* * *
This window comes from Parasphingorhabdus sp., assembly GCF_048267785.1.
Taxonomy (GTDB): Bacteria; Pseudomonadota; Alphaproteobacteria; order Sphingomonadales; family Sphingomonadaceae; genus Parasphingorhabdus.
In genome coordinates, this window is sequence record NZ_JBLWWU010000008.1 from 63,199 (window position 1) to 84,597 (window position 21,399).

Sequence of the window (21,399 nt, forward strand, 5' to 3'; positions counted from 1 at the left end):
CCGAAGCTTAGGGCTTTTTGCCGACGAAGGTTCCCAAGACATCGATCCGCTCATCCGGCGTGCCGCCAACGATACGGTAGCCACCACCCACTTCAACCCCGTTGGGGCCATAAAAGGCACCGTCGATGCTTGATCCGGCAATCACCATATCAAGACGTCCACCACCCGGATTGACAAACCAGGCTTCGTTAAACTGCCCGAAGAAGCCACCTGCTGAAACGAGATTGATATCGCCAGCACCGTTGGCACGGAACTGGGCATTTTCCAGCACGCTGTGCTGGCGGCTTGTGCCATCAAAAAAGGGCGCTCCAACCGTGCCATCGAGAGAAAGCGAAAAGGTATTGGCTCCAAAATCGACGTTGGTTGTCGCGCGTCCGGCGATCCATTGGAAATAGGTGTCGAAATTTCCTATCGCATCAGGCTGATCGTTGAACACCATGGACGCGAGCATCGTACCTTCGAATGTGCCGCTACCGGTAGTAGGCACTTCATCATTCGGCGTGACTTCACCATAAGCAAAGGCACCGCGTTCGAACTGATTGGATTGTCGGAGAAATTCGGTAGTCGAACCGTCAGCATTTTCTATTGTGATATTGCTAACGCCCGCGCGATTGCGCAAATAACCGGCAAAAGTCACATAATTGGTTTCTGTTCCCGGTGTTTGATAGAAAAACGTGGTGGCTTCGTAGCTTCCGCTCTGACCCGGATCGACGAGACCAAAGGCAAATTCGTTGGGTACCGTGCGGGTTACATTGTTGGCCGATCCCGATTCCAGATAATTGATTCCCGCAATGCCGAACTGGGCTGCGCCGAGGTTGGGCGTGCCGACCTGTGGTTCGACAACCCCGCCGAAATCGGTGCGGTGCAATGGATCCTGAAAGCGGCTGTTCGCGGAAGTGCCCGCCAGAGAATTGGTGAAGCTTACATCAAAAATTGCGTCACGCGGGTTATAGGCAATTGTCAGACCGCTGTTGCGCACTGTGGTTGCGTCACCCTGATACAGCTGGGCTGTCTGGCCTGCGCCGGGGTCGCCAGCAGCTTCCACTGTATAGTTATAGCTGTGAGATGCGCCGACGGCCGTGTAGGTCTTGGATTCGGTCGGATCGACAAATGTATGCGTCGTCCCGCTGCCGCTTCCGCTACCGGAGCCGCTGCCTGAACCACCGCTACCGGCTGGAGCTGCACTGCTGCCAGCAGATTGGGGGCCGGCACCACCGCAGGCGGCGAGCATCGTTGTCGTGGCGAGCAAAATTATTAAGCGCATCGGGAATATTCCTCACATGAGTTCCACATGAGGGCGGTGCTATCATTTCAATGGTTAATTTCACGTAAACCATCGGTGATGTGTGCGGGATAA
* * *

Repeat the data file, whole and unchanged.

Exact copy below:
This window comes from Parasphingorhabdus sp., assembly GCF_048267785.1.
Taxonomy (GTDB): Bacteria; Pseudomonadota; Alphaproteobacteria; order Sphingomonadales; family Sphingomonadaceae; genus Parasphingorhabdus.
In genome coordinates, this window is sequence record NZ_JBLWWU010000008.1 from 63,199 (window position 1) to 84,597 (window position 21,399).

Sequence of the window (21,399 nt, forward strand, 5' to 3'; positions counted from 1 at the left end):
CCGAAGCTTAGGGCTTTTTGCCGACGAAGGTTCCCAAGACATCGATCCGCTCATCCGGCGTGCCGCCAACGATACGGTAGCCACCACCCACTTCAACCCCGTTGGGGCCATAAAAGGCACCGTCGATGCTTGATCCGGCAATCACCATATCAAGACGTCCACCACCCGGATTGACAAACCAGGCTTCGTTAAACTGCCCGAAGAAGCCACCTGCTGAAACGAGATTGATATCGCCAGCACCGTTGGCACGGAACTGGGCATTTTCCAGCACGCTGTGCTGGCGGCTTGTGCCATCAAAAAAGGGCGCTCCAACCGTGCCATCGAGAGAAAGCGAAAAGGTATTGGCTCCAAAATCGACGTTGGTTGTCGCGCGTCCGGCGATCCATTGGAAATAGGTGTCGAAATTTCCTATCGCATCAGGCTGATCGTTGAACACCATGGACGCGAGCATCGTACCTTCGAATGTGCCGCTACCGGTAGTAGGCACTTCATCATTCGGCGTGACTTCACCATAAGCAAAGGCACCGCGTTCGAACTGATTGGATTGTCGGAGAAATTCGGTAGTCGAACCGTCAGCATTTTCTATTGTGATATTGCTAACGCCCGCGCGATTGCGCAAATAACCGGCAAAAGTCACATAATTGGTTTCTGTTCCCGGTGTTTGATAGAAAAACGTGGTGGCTTCGTAGCTTCCGCTCTGACCCGGATCGACGAGACCAAAGGCAAATTCGTTGGGTACCGTGCGGGTTACATTGTTGGCCGATCCCGATTCCAGATAATTGATTCCCGCAATGCCGAACTGGGCTGCGCCGAGGTTGGGCGTGCCGACCTGTGGTTCGACAACCCCGCCGAAATCGGTGCGGTGCAATGGATCCTGAAAGCGGCTGTTCGCGGAAGTGCCCGCCAGAGAATTGGTGAAGCTTACATCAAAAATTGCGTCACGCGGGTTATAGGCAATTGTCAGACCGCTGTTGCGCACTGTGGTTGCGTCACCCTGATACAGCTGGGCTGTCTGGCCTGCGCCGGGGTCGCCAGCAGCTTCCACTGTATAGTTATAGCTGTGAGATGCGCCGACGGCCGTGTAGGTCTTGGATTCGGTCGGATCGACAAATGTATGCGTCGTCCCGCTGCCGCTTCCGCTACCGGAGCCGCTGCCTGAACCACCGCTACCGGCTGGAGCTGCACTGCTGCCAGCAGATTGGGGGCCGGCACCACCGCAGGCGGCGAGCATCGTTGTCGTGGCGAGCAAAATTATTAAGCGCATCGGGAATATTCCTCACATGAGTTCCACATGAGGGCGGTGCTATCATTTCAATGGTTAATTTCACGTAAACCATCGGTGATGTGTGCGGGATAA